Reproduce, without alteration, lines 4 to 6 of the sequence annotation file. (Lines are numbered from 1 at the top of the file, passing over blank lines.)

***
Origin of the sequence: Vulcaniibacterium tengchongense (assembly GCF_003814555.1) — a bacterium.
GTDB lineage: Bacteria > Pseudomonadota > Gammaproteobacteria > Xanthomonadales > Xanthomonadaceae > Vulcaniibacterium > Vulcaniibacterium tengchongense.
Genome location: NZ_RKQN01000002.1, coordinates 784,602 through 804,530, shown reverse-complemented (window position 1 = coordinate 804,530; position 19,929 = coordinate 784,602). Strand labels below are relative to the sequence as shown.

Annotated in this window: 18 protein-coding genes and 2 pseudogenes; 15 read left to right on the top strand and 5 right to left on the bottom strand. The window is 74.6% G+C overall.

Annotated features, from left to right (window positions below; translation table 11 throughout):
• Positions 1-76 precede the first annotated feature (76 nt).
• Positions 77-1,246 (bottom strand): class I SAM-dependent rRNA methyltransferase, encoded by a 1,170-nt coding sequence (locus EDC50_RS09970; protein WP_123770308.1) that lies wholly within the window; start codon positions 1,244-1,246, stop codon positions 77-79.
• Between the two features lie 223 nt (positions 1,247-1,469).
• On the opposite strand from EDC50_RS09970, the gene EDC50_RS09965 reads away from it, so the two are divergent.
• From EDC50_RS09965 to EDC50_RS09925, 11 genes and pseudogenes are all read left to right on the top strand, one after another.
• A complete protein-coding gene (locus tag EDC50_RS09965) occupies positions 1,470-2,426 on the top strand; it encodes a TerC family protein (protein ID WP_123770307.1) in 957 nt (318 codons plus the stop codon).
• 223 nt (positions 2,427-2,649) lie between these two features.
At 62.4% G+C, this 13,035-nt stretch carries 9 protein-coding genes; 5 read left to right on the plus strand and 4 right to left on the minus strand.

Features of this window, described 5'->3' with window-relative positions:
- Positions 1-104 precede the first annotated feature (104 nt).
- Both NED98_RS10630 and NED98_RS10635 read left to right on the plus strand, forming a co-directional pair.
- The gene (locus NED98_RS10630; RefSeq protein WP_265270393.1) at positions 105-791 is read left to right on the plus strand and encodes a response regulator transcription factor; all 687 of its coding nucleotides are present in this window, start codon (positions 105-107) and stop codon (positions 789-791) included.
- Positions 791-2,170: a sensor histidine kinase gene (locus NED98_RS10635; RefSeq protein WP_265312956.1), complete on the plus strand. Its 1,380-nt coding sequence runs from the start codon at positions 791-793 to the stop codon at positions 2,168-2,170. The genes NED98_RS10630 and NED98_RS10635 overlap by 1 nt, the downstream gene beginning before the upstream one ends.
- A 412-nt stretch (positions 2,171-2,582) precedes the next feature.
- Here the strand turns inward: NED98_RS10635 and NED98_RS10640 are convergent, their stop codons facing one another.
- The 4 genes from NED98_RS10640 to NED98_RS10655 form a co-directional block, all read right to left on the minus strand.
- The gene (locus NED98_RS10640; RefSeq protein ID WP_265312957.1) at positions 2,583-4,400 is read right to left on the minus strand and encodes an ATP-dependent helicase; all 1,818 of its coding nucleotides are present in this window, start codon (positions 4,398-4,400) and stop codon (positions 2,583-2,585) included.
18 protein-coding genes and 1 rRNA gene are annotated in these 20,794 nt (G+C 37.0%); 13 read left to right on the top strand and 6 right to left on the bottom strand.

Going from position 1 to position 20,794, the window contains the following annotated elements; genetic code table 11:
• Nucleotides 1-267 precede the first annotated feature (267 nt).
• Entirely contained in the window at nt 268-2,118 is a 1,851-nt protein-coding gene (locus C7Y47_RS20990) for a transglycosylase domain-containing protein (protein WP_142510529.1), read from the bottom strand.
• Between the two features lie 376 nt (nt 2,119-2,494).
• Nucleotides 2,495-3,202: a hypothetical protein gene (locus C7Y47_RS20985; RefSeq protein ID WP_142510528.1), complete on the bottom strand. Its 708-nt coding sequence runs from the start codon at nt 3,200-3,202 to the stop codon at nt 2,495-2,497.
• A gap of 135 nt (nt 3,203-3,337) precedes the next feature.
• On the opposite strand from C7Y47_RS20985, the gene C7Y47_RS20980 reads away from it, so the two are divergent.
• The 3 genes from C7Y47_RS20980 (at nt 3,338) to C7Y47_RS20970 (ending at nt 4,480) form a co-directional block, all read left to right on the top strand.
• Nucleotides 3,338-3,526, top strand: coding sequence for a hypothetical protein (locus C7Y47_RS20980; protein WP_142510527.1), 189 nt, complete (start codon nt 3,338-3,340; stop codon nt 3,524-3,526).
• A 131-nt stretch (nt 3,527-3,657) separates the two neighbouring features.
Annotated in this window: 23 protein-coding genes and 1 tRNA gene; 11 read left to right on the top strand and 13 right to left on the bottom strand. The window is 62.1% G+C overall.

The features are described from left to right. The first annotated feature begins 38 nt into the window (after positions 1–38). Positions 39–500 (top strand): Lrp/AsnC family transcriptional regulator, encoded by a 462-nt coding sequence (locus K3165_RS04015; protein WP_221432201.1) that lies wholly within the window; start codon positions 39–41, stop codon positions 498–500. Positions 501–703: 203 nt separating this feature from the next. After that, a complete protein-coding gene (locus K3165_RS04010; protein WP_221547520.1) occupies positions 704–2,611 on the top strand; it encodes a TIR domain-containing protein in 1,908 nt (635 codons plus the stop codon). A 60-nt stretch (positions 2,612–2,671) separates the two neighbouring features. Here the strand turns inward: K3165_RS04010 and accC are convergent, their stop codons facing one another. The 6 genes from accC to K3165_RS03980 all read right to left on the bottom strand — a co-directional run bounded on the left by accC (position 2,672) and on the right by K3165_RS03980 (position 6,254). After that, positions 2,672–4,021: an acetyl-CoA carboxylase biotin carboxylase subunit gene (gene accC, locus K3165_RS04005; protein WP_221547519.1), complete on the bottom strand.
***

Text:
Annotated in this window: 18 protein-coding genes and 2 pseudogenes; 15 read left to right on the top strand and 5 right to left on the bottom strand. The window is 74.6% G+C overall.

Annotated features, from left to right (window positions below; translation table 11 throughout):
• Positions 1-76 precede the first annotated feature (76 nt).